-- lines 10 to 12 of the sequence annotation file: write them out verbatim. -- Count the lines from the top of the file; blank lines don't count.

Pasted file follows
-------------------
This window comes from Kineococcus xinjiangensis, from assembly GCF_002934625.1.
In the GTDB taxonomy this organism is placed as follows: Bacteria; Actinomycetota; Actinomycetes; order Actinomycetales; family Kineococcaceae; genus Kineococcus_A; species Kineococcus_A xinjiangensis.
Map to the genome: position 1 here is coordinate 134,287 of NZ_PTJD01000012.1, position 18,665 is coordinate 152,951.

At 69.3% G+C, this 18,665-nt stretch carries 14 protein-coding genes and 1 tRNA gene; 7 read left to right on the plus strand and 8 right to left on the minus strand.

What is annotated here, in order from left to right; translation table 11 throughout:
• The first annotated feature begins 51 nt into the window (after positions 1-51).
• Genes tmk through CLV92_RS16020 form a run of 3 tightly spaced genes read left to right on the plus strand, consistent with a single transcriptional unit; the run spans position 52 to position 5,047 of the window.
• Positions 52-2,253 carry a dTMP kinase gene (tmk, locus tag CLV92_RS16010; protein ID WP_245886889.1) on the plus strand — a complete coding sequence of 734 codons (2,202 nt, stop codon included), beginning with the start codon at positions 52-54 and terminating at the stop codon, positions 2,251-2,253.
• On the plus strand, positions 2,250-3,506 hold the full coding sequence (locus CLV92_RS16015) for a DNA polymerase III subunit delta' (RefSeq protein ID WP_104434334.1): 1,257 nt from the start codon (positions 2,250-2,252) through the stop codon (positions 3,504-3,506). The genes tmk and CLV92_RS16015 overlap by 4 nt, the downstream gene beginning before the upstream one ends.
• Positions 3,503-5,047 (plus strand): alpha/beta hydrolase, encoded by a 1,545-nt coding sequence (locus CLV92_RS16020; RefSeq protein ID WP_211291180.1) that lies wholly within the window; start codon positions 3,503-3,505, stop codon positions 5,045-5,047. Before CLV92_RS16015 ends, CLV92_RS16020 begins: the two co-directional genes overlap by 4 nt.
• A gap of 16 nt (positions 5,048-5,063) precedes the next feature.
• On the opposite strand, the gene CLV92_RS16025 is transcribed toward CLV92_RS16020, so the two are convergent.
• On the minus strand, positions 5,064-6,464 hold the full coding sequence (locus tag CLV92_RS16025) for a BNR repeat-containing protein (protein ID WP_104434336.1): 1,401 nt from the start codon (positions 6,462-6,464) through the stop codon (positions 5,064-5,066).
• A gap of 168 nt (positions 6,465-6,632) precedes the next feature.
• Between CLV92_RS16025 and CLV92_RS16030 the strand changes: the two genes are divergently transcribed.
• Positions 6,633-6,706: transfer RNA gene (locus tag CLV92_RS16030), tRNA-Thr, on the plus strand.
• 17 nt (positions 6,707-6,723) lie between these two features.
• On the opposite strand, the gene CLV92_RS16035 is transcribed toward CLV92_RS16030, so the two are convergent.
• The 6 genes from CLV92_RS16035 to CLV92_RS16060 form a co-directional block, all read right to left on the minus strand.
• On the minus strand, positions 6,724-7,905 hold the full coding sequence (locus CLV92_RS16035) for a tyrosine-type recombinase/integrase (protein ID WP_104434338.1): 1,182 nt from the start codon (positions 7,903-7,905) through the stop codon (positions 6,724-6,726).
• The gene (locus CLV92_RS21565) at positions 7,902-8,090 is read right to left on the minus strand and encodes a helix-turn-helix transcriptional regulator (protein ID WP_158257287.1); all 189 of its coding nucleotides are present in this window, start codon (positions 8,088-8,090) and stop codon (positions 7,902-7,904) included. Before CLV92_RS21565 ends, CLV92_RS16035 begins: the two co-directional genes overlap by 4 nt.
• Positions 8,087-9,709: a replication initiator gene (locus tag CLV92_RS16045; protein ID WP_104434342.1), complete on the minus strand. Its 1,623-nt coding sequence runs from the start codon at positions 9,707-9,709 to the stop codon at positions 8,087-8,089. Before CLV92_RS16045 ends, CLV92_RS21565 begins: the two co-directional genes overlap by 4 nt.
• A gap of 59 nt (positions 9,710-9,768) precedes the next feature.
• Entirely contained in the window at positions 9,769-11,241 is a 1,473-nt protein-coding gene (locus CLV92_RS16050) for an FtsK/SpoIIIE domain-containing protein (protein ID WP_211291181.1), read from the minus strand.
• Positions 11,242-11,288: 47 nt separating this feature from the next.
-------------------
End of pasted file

• Positions 3,503-5,047 (plus strand): alpha/beta hydrolase, encoded by a 1,545-nt coding sequence (locus CLV92_RS16020; RefSeq protein ID WP_211291180.1) that lies wholly within the window; start codon positions 3,503-3,505, stop codon positions 5,045-5,047. Before CLV92_RS16015 ends, CLV92_RS16020 begins: the two co-directional genes overlap by 4 nt.
• A gap of 16 nt (positions 5,048-5,063) precedes the next feature.
• On the opposite strand, the gene CLV92_RS16025 is transcribed toward CLV92_RS16020, so the two are convergent.